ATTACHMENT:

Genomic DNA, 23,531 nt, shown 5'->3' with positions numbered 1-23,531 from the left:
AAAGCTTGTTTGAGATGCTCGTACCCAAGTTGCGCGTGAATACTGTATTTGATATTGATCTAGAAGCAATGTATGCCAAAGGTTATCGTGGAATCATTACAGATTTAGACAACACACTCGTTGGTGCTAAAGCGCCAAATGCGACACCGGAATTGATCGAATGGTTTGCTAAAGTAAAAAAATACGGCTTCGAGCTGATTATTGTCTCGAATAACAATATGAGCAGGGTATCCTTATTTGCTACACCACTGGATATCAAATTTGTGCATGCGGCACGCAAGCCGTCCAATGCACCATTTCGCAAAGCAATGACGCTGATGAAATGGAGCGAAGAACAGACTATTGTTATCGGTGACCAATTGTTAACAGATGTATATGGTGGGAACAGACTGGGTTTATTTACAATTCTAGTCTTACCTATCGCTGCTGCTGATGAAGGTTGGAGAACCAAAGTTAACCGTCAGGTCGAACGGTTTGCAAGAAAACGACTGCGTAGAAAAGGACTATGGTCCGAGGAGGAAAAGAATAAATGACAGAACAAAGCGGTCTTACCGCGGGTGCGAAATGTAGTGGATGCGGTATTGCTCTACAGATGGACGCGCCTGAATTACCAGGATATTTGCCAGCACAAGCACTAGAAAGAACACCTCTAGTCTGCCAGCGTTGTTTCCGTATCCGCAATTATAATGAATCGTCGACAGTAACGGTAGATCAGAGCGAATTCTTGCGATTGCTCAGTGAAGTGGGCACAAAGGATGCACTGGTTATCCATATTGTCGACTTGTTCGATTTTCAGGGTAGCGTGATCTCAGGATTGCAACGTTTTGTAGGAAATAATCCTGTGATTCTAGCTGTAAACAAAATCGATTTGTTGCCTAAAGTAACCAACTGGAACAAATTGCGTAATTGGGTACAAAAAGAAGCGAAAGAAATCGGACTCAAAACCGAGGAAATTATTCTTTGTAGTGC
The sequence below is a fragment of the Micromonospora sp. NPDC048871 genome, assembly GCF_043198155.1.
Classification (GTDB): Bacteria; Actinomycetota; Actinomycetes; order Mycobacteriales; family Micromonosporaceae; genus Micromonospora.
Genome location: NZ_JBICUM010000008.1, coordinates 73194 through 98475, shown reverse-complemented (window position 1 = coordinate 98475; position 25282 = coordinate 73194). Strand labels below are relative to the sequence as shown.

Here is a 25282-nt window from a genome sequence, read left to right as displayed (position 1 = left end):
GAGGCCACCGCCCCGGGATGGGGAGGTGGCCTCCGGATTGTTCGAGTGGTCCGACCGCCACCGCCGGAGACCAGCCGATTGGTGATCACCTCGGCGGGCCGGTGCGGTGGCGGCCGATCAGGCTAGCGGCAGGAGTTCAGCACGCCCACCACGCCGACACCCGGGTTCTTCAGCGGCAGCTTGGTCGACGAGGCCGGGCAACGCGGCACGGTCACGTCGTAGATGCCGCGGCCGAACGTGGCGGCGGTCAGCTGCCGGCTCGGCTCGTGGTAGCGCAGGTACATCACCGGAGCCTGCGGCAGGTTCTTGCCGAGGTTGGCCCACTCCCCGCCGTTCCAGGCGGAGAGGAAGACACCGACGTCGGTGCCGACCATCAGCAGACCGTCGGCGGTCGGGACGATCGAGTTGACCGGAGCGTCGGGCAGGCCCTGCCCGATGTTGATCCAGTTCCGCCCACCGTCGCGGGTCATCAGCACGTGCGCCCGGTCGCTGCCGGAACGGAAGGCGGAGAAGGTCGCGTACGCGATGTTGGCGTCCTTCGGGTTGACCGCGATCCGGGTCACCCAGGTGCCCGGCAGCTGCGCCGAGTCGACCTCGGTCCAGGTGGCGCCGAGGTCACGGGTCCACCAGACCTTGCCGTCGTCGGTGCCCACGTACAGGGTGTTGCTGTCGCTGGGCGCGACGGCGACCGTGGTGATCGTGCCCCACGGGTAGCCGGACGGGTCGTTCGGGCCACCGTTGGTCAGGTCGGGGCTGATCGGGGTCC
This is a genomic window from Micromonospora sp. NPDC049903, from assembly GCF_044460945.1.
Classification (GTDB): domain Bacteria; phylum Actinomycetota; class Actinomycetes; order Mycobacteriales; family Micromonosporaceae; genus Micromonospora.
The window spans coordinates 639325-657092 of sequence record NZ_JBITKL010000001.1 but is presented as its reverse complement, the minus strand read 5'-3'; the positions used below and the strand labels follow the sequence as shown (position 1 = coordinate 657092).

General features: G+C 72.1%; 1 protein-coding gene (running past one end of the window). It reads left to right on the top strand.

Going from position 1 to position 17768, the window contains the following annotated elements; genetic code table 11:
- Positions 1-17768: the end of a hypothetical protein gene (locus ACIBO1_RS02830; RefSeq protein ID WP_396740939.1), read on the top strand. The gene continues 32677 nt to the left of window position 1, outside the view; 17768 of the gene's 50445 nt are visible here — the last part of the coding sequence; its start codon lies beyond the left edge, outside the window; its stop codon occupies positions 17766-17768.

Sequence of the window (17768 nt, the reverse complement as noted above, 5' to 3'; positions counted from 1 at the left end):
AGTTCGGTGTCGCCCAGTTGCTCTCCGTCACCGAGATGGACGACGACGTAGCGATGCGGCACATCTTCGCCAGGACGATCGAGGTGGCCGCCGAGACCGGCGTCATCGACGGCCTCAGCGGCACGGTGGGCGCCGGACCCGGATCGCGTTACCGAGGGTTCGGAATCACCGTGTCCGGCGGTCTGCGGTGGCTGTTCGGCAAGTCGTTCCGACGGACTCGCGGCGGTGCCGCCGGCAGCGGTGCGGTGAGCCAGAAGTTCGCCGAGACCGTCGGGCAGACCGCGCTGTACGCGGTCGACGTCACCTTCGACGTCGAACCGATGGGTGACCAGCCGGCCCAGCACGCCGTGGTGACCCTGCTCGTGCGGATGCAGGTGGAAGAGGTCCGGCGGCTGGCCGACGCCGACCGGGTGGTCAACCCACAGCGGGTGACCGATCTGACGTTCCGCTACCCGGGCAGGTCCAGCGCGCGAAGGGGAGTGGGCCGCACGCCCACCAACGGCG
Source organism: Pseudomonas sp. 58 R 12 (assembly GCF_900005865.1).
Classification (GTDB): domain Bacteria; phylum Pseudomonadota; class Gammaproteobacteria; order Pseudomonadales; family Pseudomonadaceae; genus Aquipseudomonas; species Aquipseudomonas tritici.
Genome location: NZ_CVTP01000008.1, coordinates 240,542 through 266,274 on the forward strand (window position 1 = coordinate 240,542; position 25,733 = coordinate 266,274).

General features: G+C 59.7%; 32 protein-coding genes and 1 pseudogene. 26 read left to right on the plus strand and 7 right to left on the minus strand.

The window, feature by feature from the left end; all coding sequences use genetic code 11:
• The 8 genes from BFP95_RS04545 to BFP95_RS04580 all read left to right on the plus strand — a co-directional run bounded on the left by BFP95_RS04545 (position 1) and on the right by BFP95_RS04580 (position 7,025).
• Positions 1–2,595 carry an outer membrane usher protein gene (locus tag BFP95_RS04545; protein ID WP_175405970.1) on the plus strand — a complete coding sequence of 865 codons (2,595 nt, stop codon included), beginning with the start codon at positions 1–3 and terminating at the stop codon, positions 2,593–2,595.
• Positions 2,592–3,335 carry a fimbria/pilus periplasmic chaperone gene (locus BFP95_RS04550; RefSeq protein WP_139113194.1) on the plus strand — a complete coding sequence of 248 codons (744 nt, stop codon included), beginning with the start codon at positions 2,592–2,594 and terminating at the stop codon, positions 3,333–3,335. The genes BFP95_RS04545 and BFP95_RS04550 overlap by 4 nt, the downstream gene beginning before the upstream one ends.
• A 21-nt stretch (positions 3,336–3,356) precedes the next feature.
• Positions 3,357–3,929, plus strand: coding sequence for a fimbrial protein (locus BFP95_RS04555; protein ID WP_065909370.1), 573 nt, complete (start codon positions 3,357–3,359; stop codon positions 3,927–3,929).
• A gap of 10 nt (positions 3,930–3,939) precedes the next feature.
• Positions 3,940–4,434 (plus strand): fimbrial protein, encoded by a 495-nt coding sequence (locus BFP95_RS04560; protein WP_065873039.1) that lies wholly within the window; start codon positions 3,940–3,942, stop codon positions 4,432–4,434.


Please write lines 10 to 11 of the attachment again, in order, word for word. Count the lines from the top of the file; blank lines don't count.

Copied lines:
The window spans coordinates 639325-657092 of sequence record NZ_JBITKL010000001.1 but is presented as its reverse complement, the minus strand read 5'-3'; the positions used below and the strand labels follow the sequence as shown (position 1 = coordinate 657092).

General features: G+C 72.1%; 1 protein-coding gene (running past one end of the window). It reads left to right on the top strand.